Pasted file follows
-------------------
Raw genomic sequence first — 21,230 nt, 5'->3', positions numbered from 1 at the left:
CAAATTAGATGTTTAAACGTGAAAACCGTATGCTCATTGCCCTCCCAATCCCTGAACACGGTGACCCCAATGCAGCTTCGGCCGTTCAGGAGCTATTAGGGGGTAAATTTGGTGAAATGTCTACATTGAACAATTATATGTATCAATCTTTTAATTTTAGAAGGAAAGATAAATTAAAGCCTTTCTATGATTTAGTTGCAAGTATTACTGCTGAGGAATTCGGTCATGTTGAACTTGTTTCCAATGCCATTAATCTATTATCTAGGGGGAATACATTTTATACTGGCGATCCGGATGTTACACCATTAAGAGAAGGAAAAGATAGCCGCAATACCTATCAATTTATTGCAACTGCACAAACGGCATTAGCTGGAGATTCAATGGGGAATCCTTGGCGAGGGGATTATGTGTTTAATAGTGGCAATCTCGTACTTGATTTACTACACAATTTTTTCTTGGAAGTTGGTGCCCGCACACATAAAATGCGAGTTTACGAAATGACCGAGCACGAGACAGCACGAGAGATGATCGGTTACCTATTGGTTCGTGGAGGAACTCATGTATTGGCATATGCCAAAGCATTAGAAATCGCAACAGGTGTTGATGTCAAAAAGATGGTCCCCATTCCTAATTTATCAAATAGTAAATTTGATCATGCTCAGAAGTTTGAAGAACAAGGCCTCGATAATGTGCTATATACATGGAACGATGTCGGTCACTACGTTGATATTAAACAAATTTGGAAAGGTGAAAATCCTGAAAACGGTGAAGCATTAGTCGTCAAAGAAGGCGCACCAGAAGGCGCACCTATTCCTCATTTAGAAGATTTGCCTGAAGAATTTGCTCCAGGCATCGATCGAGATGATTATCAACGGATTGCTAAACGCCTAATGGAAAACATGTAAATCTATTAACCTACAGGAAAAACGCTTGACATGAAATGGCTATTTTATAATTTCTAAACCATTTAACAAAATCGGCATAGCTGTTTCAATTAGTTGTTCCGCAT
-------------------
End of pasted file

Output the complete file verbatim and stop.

Raw genomic sequence first — 21,230 nt, 5'->3', positions numbered from 1 at the left:
CAAATTAGATGTTTAAACGTGAAAACCGTATGCTCATTGCCCTCCCAATCCCTGAACACGGTGACCCCAATGCAGCTTCGGCCGTTCAGGAGCTATTAGGGGGTAAATTTGGTGAAATGTCTACATTGAACAATTATATGTATCAATCTTTTAATTTTAGAAGGAAAGATAAATTAAAGCCTTTCTATGATTTAGTTGCAAGTATTACTGCTGAGGAATTCGGTCATGTTGAACTTGTTTCCAATGCCATTAATCTATTATCTAGGGGGAATACATTTTATACTGGCGATCCGGATGTTACACCATTAAGAGAAGGAAAAGATAGCCGCAATACCTATCAATTTATTGCAACTGCACAAACGGCATTAGCTGGAGATTCAATGGGGAATCCTTGGCGAGGGGATTATGTGTTTAATAGTGGCAATCTCGTACTTGATTTACTACACAATTTTTTCTTGGAAGTTGGTGCCCGCACACATAAAATGCGAGTTTACGAAATGACCGAGCACGAGACAGCACGAGAGATGATCGGTTACCTATTGGTTCGTGGAGGAACTCATGTATTGGCATATGCCAAAGCATTAGAAATCGCAACAGGTGTTGATGTCAAAAAGATGGTCCCCATTCCTAATTTATCAAATAGTAAATTTGATCATGCTCAGAAGTTTGAAGAACAAGGCCTCGATAATGTGCTATATACATGGAACGATGTCGGTCACTACGTTGATATTAAACAAATTTGGAAAGGTGAAAATCCTGAAAACGGTGAAGCATTAGTCGTCAAAGAAGGCGCACCAGAAGGCGCACCTATTCCTCATTTAGAAGATTTGCCTGAAGAATTTGCTCCAGGCATCGATCGAGATGATTATCAACGGATTGCTAAACGCCTAATGGAAAACATGTAAATCTATTAACCTACAGGAAAAACGCTTGACATGAAATGGCTATTTTATAATTTCTAAACCATTTAACAAAATCGGCATAGCTGTTTCAATTAGTTGTTCCGCAT